My Thoughts/Your Thoughts #4 — Do it now!
The fourth blog in the My Thoughts/Your Thoughts series is going to cover the latest John Maxwell podcast called “Candid Conversations: Do it now”.
John Maxwell focuses on leadership and his books have sold more than 19 million copies. I have always enjoyed listening to his podcasts.
This particular podcast’s title is “Do it now”, which I have tried to implement in my own life. The main challenge I have with “Doing it now” is that there is always an element of risk involved. An example of this is that I have an opportunity to do a course that could change my life. This course costs $600. I have decided to “Do it now” but I am risking that money and time. The question is, what do I miss out on if I don’t do the course or if I delay taking it?
I listened to this podcast just after I made this decision.
Don’t wait until it feels right
“The difference between winners and whiners is that winners do what is good until it feels rights, whiners want to feel good before they know what is right” — John Maxwell
John says that if we are battling to make a decision we should ask this question — “Am I not taking action because it is best for the situation or am I not taking action because I am not comfortable yet?”. John says that there is a chance that you will never feel comfortable making a decision but that isn’t a good reason not to make it. He believes that it’s a fact of life that most of us should move before we feel like moving.
The best leaders see the ‘big picture’ and they see things before others see them. Today the key leadership advantage is the later. But there is so much information available that seeing the ‘big picture’ isn’t as big an advantage as it used to be. Even more than this, the real advantage is not only seeing things first but taking action.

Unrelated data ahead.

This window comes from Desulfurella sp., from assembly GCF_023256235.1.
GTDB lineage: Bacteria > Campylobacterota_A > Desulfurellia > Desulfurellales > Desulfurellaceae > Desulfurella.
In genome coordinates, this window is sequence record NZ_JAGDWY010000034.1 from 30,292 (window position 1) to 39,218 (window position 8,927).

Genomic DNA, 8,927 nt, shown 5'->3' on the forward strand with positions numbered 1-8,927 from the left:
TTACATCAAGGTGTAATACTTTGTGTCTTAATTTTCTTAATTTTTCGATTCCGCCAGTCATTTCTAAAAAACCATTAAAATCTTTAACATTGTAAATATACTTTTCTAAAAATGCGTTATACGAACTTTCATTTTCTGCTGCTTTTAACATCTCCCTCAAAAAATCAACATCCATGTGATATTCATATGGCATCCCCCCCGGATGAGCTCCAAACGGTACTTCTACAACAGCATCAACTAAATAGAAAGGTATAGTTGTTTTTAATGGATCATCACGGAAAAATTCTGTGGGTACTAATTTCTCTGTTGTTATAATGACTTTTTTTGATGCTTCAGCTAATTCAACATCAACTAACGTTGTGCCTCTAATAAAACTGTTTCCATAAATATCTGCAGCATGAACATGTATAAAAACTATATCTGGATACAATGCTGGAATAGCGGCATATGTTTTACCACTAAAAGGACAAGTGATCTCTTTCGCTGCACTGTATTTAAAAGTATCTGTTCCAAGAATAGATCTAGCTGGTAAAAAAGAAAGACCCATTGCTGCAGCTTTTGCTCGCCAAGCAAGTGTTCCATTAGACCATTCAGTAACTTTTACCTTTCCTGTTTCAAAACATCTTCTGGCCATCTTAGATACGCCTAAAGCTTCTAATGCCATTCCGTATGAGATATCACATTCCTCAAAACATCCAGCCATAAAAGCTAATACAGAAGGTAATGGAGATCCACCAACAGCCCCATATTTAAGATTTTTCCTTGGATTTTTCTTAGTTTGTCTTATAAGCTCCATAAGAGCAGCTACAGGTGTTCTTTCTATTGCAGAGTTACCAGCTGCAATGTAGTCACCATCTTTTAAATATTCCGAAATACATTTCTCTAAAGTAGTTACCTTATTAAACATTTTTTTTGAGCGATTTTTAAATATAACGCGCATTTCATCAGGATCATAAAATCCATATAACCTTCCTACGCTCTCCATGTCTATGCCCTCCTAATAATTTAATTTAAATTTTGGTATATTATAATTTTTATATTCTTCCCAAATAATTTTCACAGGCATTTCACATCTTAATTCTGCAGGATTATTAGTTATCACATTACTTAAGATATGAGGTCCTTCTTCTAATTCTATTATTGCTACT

John uses the example of an Olympic sprinter. It is easy to beat that runner in a race if you are given an 80m start in a 100m race. If you can see things before others then you can beat more established, and perhaps even better, competitors.
My basic weakness is that I am prone to fear. It is difficult for me to make decisions because I see the things that can go wrong. What I have tried increasingly to do is to make a decision even if I am not 100% sure it will work or even if I am not comfortable making the decision.
In my example in the introduction, I mentioned that I am spending $600 on a course. This is a lot of money to me. Is there a potential reward in me doing the course now? Yes. Okay, let me do it!
Do you make decisions that involve risk? Do you make decisions before it feels right? Have you had successes doing this?
Success tied to action
“I believe there is no success unless it’s tied to action” — John Maxwell
Whenever you seek success it has to be equated with action. Failure can also be the result of action — there is a risk here — but nothing moves until you move. If you wait for things to move towards you, and you are not moving, then you are going to get what happens to life. But if you begin to act, and to move, then good things begin to happen. If you move forward you get to see and hear about opportunities that you haven’t before. We tend to attract things when we move forward because we see what we are looking for.